Penn National Q1 Revenue Impacted by Closures, iGaming Gathering Pace

Penn National Gaming issued its first quarter financial results, painting a clear picture of how the health crisis that started in mid-March, due to the wide implementation of the social distancing measures across the states, had taken the wind out of its sails revenue-wise.

The Pennsylvania-based gaming operator with strong presence across all gambling verticals reported a decrease of $166.5 million year-on-year, to $1.12 billion, and a net loss of $608.6 million for the first three months ending March 31.

March Pulled the Handbrake

Seeing the first two months of 2020 off to a flying start, mainly driven by the introduction of retail sports betting at several of its properties, which in turn served as a catalyst for growth in revenue from gaming and non-gaming activities, Penn National saw its momentum halted in March, as all of its 41 land-based gaming properties were forced to close doors for customers.

In April, the company issued a stakeholder letter to investors, informing them what measures had been undertaken to significantly cut the cash burn rate during the casinos closure, as well as to expand on available cash, without having to compromise on its long-term objectives to become the best-in-class omni-channel provider of retail and online gaming and sports betting entertainment.

Aggressive Cost Mitigation Measures

Following the temporary closures of its brick-and-mortar venues, Penn National undertook a series of aggressive cost-cutting measures to strengthen its balance sheet and boost liquidity.

Through the sale of its Tropicana Las Vegas property, credit amendments with its principal lenders, as well as company-wide furloughs of employees and decrease in the compensation for the Board of Directors and executive members, the casino operator managed to finish March with $730.7 million of cash on its balance sheet, and achieve a cash burn rate of $83 million per month.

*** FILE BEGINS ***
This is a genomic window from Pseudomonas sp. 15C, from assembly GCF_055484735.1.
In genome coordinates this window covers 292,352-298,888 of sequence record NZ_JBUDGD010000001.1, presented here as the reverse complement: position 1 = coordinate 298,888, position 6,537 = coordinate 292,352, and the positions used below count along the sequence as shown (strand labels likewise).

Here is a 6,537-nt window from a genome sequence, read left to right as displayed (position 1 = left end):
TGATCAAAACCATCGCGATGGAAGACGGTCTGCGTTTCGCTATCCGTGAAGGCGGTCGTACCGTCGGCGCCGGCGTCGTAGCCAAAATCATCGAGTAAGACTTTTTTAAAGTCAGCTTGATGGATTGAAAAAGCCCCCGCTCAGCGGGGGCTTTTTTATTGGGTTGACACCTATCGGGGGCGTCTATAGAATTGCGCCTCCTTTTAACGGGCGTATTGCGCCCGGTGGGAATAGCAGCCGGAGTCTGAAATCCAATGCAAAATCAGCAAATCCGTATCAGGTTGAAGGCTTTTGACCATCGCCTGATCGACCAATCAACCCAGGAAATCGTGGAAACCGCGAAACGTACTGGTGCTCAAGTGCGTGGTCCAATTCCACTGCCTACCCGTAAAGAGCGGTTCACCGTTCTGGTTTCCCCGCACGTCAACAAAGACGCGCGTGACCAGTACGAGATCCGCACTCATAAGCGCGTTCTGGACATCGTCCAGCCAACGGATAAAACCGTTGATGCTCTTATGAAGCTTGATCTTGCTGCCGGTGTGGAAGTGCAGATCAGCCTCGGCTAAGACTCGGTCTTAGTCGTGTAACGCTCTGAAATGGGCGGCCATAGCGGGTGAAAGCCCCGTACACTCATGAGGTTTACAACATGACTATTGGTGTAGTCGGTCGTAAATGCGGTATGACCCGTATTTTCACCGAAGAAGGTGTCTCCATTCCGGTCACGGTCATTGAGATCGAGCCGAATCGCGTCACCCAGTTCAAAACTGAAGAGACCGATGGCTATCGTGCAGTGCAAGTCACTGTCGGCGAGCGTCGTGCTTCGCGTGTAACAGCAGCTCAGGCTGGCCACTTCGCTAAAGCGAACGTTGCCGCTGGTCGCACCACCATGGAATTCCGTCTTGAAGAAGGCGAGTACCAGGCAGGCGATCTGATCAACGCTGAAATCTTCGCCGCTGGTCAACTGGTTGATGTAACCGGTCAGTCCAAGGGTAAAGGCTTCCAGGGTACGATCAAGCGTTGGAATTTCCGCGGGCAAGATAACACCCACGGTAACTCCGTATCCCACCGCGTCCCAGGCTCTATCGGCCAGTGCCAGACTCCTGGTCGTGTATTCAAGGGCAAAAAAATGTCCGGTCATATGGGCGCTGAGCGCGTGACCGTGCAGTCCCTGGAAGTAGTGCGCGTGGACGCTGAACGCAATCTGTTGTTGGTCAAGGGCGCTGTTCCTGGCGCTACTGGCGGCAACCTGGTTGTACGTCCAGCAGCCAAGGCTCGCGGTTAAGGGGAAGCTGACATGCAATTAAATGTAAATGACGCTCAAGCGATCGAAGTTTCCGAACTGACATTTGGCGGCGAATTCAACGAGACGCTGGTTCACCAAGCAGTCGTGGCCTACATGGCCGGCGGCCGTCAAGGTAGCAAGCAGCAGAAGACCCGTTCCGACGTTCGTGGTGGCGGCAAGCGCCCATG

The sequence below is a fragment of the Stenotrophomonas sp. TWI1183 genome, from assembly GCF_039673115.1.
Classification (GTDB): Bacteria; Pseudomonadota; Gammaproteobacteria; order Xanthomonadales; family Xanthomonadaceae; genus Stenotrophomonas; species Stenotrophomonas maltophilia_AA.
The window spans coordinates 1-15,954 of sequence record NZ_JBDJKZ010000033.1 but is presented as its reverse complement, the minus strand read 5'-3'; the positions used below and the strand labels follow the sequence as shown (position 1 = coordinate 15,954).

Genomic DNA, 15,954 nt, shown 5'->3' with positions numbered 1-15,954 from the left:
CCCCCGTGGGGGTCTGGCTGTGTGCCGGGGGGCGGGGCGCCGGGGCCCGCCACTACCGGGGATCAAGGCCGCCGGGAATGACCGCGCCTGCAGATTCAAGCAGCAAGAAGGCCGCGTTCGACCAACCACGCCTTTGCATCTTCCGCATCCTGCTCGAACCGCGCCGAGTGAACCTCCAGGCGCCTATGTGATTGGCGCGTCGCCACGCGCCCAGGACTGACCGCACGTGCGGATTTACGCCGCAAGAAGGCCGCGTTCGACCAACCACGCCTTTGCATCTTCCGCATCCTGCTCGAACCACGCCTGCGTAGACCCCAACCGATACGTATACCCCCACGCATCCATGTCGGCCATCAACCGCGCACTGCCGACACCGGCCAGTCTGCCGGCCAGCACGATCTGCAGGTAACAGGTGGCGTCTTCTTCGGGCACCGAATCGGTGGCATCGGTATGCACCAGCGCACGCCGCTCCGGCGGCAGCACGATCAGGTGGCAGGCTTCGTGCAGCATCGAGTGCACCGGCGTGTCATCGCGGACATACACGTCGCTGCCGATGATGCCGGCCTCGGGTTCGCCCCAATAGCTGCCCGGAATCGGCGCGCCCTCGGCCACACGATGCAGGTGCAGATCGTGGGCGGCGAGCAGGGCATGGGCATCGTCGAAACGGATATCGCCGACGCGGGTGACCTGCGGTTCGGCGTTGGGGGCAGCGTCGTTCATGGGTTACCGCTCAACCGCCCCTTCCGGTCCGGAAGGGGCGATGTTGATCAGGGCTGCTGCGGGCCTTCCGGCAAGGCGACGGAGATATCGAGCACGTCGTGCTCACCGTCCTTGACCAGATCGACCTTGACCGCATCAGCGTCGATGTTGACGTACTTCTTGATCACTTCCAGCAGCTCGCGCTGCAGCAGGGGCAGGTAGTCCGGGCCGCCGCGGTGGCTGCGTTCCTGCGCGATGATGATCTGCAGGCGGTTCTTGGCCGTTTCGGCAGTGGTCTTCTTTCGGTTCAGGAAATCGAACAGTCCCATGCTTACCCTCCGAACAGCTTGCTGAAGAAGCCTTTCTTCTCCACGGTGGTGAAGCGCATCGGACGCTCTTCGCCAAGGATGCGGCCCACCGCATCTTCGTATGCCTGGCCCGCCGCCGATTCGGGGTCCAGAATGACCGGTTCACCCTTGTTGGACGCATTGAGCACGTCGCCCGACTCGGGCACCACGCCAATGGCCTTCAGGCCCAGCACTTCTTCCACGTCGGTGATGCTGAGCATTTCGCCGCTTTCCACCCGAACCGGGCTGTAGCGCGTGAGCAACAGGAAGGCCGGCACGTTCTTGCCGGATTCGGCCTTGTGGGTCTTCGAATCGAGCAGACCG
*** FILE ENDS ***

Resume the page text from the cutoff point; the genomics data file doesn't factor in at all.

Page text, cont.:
“Penn National is the only operator in the U.S. with a large, geographically diversified land-based gaming footprint, a well-known sports brand, a fully aligned marketing partner and a wholly-owned sports betting and iCasino subsidiary… While the last several weeks have been challenging for the Company, our team members and the entire industry, we remain firmly convinced of the long-term potential of our highly differentiated omni-channel approach.”

Jay Snowden, President and CEO, Penn National Gaming

Despite that its casinos are still closed and there is no clear timetable as to when and how each one of them will re-open, only that it will happen on a sequential base, Penn’s management is convinced the company is well positioned to weather the storm.

Penn Interactive

Its Penn Interactive division posted strong first quarter results, beating budget projections in terms of revenue and EBITDA, despite the almost non-existent during March sports book revenue. Penn’s momentum in the vertical was carried into the second quarter, witnessing significant growth in both social and real money gaming, and especially in its Pennsylvania iCasino product.

Despite the limited marketing approach, iCasino reached 40,000 registered users, almost two-thirds of them being younger than the traditional land-based casino player, assuring Penn there was no cannibalization between its retail and online gaming products.

The company is convinced that its casino operating prowess and database would be a significant competitive advantage over the coming years as more states start authorizing online gambling.

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